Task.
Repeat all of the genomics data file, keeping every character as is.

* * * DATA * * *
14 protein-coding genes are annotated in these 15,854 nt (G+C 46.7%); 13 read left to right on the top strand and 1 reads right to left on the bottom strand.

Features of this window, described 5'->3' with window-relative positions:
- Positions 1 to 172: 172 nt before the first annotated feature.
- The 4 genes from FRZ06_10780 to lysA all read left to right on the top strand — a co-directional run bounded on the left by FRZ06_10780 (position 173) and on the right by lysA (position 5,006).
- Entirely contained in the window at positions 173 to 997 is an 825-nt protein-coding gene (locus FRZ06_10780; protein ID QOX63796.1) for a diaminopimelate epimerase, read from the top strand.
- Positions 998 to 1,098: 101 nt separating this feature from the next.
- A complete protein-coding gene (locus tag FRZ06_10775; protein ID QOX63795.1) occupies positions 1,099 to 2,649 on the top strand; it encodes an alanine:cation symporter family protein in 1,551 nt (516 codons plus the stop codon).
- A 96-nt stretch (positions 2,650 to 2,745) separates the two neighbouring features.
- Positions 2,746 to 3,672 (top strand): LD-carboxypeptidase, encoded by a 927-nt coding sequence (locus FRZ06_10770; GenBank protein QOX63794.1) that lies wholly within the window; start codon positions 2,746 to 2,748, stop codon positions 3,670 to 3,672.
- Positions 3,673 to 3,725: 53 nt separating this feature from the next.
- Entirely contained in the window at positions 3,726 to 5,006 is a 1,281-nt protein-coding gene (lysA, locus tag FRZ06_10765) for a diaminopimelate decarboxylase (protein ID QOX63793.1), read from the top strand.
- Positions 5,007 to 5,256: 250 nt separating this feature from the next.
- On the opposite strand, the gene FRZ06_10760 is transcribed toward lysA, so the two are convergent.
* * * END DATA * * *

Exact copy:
14 protein-coding genes are annotated in these 15,854 nt (G+C 46.7%); 13 read left to right on the top strand and 1 reads right to left on the bottom strand.

Features of this window, described 5'->3' with window-relative positions:
- Positions 1 to 172: 172 nt before the first annotated feature.
- The 4 genes from FRZ06_10780 to lysA all read left to right on the top strand — a co-directional run bounded on the left by FRZ06_10780 (position 173) and on the right by lysA (position 5,006).
- Entirely contained in the window at positions 173 to 997 is an 825-nt protein-coding gene (locus FRZ06_10780; protein ID QOX63796.1) for a diaminopimelate epimerase, read from the top strand.
- Positions 998 to 1,098: 101 nt separating this feature from the next.
- A complete protein-coding gene (locus tag FRZ06_10775; protein ID QOX63795.1) occupies positions 1,099 to 2,649 on the top strand; it encodes an alanine:cation symporter family protein in 1,551 nt (516 codons plus the stop codon).
- A 96-nt stretch (positions 2,650 to 2,745) separates the two neighbouring features.
- Positions 2,746 to 3,672 (top strand): LD-carboxypeptidase, encoded by a 927-nt coding sequence (locus FRZ06_10770; GenBank protein QOX63794.1) that lies wholly within the window; start codon positions 2,746 to 2,748, stop codon positions 3,670 to 3,672.
- Positions 3,673 to 3,725: 53 nt separating this feature from the next.
- Entirely contained in the window at positions 3,726 to 5,006 is a 1,281-nt protein-coding gene (lysA, locus tag FRZ06_10765) for a diaminopimelate decarboxylase (protein ID QOX63793.1), read from the top strand.
- Positions 5,007 to 5,256: 250 nt separating this feature from the next.
- On the opposite strand, the gene FRZ06_10760 is transcribed toward lysA, so the two are convergent.